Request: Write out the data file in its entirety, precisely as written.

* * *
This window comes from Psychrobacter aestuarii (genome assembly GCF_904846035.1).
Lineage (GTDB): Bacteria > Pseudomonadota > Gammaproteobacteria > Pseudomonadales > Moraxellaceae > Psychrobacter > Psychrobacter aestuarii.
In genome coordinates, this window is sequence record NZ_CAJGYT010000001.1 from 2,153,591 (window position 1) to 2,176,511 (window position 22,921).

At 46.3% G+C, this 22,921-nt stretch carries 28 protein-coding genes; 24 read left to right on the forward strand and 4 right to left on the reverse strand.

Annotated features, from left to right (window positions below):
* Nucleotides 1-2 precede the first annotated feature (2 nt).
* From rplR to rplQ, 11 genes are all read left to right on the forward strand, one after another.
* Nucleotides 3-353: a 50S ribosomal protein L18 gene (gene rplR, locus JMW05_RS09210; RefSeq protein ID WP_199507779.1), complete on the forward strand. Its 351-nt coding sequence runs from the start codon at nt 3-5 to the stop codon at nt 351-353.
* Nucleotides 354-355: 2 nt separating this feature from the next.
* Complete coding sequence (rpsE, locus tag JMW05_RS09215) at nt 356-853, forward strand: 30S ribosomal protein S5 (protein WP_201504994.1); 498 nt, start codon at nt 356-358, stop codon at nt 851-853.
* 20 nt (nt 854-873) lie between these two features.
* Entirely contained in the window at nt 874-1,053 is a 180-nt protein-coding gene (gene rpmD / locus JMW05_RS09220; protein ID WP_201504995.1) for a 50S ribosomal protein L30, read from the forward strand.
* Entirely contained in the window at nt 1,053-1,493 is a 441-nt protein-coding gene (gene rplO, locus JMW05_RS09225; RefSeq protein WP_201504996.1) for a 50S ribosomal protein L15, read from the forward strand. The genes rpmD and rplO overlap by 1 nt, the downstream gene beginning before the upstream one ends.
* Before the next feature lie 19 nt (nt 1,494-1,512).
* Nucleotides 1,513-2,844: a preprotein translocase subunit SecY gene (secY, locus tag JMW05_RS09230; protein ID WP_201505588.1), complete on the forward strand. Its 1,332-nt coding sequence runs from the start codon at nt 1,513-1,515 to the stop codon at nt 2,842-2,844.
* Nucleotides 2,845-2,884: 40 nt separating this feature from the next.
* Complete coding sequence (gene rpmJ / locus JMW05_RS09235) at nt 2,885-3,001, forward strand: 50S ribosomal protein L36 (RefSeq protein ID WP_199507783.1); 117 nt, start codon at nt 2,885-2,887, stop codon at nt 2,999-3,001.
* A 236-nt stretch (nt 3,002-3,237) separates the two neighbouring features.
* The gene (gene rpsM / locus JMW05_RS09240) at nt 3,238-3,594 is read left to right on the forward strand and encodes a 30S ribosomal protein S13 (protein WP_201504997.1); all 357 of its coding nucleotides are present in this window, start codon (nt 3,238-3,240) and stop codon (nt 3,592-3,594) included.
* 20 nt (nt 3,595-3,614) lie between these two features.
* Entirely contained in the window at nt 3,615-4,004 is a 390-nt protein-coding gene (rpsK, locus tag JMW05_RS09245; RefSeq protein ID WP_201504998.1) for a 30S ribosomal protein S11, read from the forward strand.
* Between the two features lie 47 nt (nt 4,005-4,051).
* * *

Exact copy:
This window comes from Psychrobacter aestuarii (genome assembly GCF_904846035.1).
Lineage (GTDB): Bacteria > Pseudomonadota > Gammaproteobacteria > Pseudomonadales > Moraxellaceae > Psychrobacter > Psychrobacter aestuarii.
In genome coordinates, this window is sequence record NZ_CAJGYT010000001.1 from 2,153,591 (window position 1) to 2,176,511 (window position 22,921).

At 46.3% G+C, this 22,921-nt stretch carries 28 protein-coding genes; 24 read left to right on the forward strand and 4 right to left on the reverse strand.

Annotated features, from left to right (window positions below):
* Nucleotides 1-2 precede the first annotated feature (2 nt).
* From rplR to rplQ, 11 genes are all read left to right on the forward strand, one after another.
* Nucleotides 3-353: a 50S ribosomal protein L18 gene (gene rplR, locus JMW05_RS09210; RefSeq protein ID WP_199507779.1), complete on the forward strand. Its 351-nt coding sequence runs from the start codon at nt 3-5 to the stop codon at nt 351-353.
* Nucleotides 354-355: 2 nt separating this feature from the next.
* Complete coding sequence (rpsE, locus tag JMW05_RS09215) at nt 356-853, forward strand: 30S ribosomal protein S5 (protein WP_201504994.1); 498 nt, start codon at nt 356-358, stop codon at nt 851-853.
* 20 nt (nt 854-873) lie between these two features.
* Entirely contained in the window at nt 874-1,053 is a 180-nt protein-coding gene (gene rpmD / locus JMW05_RS09220; protein ID WP_201504995.1) for a 50S ribosomal protein L30, read from the forward strand.
* Entirely contained in the window at nt 1,053-1,493 is a 441-nt protein-coding gene (gene rplO, locus JMW05_RS09225; RefSeq protein WP_201504996.1) for a 50S ribosomal protein L15, read from the forward strand. The genes rpmD and rplO overlap by 1 nt, the downstream gene beginning before the upstream one ends.
* Before the next feature lie 19 nt (nt 1,494-1,512).
* Nucleotides 1,513-2,844: a preprotein translocase subunit SecY gene (secY, locus tag JMW05_RS09230; protein ID WP_201505588.1), complete on the forward strand. Its 1,332-nt coding sequence runs from the start codon at nt 1,513-1,515 to the stop codon at nt 2,842-2,844.
* Nucleotides 2,845-2,884: 40 nt separating this feature from the next.
* Complete coding sequence (gene rpmJ / locus JMW05_RS09235) at nt 2,885-3,001, forward strand: 50S ribosomal protein L36 (RefSeq protein ID WP_199507783.1); 117 nt, start codon at nt 2,885-2,887, stop codon at nt 2,999-3,001.
* A 236-nt stretch (nt 3,002-3,237) separates the two neighbouring features.
* The gene (gene rpsM / locus JMW05_RS09240) at nt 3,238-3,594 is read left to right on the forward strand and encodes a 30S ribosomal protein S13 (protein WP_201504997.1); all 357 of its coding nucleotides are present in this window, start codon (nt 3,238-3,240) and stop codon (nt 3,592-3,594) included.
* 20 nt (nt 3,595-3,614) lie between these two features.
* Entirely contained in the window at nt 3,615-4,004 is a 390-nt protein-coding gene (rpsK, locus tag JMW05_RS09245; RefSeq protein ID WP_201504998.1) for a 30S ribosomal protein S11, read from the forward strand.
* Between the two features lie 47 nt (nt 4,005-4,051).